SAN FRANCISCO, Calif., — Colorfully-dressed men and women, dancing and chanting to the beat of dhol drums while pulling equally-festive chariots bearing replicas of Hindu deities down John F. Kennedy Drive, pierced through the gloom of a fog-shrouded morning Aug. 19 at San Francisco’s Golden Gate Park.
Thousands of men and women of all faiths, including a sizeable contingent of Indian Americans, joined the 52nd annual Rath Yatra – Festival of Chariots – to spread the ideal of a peaceful, more joyous world, achieved through faith. The event was organized by the International Society for Krishna Consciousness, founded by the late Srila Prabhupada.
The Rath Yatra festival originated in Puri. As a child, Srila Prabhupada would create the festival each year for his neighborhood in Kolkata.
“Srila Prabhupada believed we are not our bodies; we are our souls. But people today tend to identify with their bodies – ‘I’m American,’ ‘I’m white,’ and so on – which has created so much turmoil, disharmony, and racial prejudice around the world,” Jagannatha Swami Das, president of the ISKCON temple in nearby Berkeley, Calif., told India-West.
“Srila Prabhupada’s message was simple: treat everyone you know or meet with respect and dignity. Everybody is somebody; every body’s spirit is old,” he said, noting that the festival’s signature undertaking – feeding lunch to thousands of people who attend – is “one of the greatest things you can do.”
“We feed them prashadam – food that is blessed – with the hope that they achieve a higher plane in the world,” said Swami Das, who has organized the festival since 1974. In the past two years, ISKCON has served up more than three billion plates of free food, according to Swami Das. “Food, not bombs, that’s our philosophy,” said the East Coast transplant jovially.
India-West met with a group of Indian American women who had travelled more than 100 miles from Folsom, Calif., with their families to cook the food for the festival. The women spent two days at the Berkeley temple preparing the vegetarian feast, and – on the day of the event – woke up at 3:30 a.m. to attend to last-minute details.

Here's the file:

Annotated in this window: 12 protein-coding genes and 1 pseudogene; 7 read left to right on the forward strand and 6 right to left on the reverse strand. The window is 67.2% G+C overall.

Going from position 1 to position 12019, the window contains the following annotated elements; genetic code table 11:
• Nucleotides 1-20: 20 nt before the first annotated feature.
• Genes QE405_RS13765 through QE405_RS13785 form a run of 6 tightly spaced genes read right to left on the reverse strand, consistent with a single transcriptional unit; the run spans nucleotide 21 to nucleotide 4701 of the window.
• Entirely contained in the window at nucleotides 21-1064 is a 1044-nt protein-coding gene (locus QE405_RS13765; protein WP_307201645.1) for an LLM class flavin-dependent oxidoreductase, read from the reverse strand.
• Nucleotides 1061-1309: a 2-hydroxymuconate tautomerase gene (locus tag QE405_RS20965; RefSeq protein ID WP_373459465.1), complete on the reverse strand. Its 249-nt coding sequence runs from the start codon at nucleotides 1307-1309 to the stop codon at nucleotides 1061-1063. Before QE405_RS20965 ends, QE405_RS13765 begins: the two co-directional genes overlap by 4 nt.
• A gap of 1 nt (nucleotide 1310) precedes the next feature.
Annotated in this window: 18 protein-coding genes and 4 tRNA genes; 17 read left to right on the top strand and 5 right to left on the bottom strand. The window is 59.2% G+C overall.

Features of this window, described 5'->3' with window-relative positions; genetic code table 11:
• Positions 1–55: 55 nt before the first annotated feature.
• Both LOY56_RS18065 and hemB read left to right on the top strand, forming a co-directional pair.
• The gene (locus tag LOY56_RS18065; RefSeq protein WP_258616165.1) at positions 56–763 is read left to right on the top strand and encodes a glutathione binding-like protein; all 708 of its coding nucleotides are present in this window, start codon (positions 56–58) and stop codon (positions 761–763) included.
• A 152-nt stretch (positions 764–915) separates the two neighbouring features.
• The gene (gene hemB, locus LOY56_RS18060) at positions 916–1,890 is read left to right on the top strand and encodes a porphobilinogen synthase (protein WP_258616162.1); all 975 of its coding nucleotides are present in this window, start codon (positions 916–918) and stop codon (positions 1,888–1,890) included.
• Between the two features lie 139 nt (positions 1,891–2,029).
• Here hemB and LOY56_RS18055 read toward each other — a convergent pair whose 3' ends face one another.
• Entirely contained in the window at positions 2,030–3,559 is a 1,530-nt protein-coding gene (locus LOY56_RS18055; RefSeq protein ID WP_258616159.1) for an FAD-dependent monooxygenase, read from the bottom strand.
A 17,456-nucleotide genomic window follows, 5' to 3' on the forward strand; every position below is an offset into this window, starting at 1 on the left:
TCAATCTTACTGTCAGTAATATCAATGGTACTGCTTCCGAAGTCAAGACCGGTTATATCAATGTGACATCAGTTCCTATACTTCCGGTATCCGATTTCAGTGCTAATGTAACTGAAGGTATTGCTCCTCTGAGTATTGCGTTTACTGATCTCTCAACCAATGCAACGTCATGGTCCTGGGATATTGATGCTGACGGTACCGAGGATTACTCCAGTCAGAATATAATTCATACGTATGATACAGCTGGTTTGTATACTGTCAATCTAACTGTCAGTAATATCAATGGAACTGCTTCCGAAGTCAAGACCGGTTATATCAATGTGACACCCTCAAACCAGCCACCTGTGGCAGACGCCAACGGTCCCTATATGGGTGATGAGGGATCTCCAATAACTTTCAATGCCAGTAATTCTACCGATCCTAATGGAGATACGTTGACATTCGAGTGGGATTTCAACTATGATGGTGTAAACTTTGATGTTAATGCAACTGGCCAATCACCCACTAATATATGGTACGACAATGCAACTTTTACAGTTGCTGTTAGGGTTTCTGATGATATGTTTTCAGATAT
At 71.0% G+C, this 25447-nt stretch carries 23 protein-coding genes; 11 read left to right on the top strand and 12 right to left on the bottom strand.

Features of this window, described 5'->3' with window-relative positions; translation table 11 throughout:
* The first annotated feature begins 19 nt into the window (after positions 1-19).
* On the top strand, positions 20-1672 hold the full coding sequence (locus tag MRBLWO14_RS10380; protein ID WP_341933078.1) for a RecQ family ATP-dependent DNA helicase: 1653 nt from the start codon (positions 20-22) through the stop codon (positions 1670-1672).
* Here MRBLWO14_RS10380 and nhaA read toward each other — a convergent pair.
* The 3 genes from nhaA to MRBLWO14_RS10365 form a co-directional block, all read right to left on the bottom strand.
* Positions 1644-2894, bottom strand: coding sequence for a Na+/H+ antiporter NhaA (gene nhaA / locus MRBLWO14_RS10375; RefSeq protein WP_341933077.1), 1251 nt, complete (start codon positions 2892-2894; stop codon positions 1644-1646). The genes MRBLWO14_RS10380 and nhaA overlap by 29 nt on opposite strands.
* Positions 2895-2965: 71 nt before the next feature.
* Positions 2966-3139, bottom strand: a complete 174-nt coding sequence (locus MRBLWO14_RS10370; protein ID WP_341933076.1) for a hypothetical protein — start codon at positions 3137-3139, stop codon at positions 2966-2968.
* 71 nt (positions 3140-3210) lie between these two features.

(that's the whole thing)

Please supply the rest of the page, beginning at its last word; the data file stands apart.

“We have been coming for 14 years, and cooking the feast for four years,” Madhuri Goyal, whose husband Ajay Goyal is a leader with ISKCON’s chapter in Folsom, told India-West. She noted that the group had been making preparations for several months ahead of the big day.
Vrushali Pakhale, another member of the Folsom group, told India-West: “Krishna’s philosophy from 5,000 years ago is still relevant today. He is everywhere but we often don’t have the eyes to see him.”
Rajashri Kiduri told India-West: “Our children are going off to college now. We want to make sure they are good citizens by teaching them the values of Krishna.” Along the parade route, volunteers handed out copies of the Bhagavad Gita and a guide to vegetarianism to curious passers-by, some of whom spontaneously joined in the festivities.
The chariots ended their journey at Golden Gate Park’s Sharon Meadows, which hosted a merry mela amid the unceasing fog and chill. As musicians performed onstage, festival-goers quickly queued up for a free vegetarian lunch, while others availed of food stalls offering bhel puri, coconut water, and samosas.
As the deities came off the chariots, groups of devotees prostrated before the gods, often offering up fruit or flower garlands.
Other festival goers gathered around spiritual teachers, who answered a multitude of questions related to religion and day-to-day living.
Pragnya Karke, a Pune native who came with the Folsom group, told India-West: “Everything is related to peace. It is as simple as that.”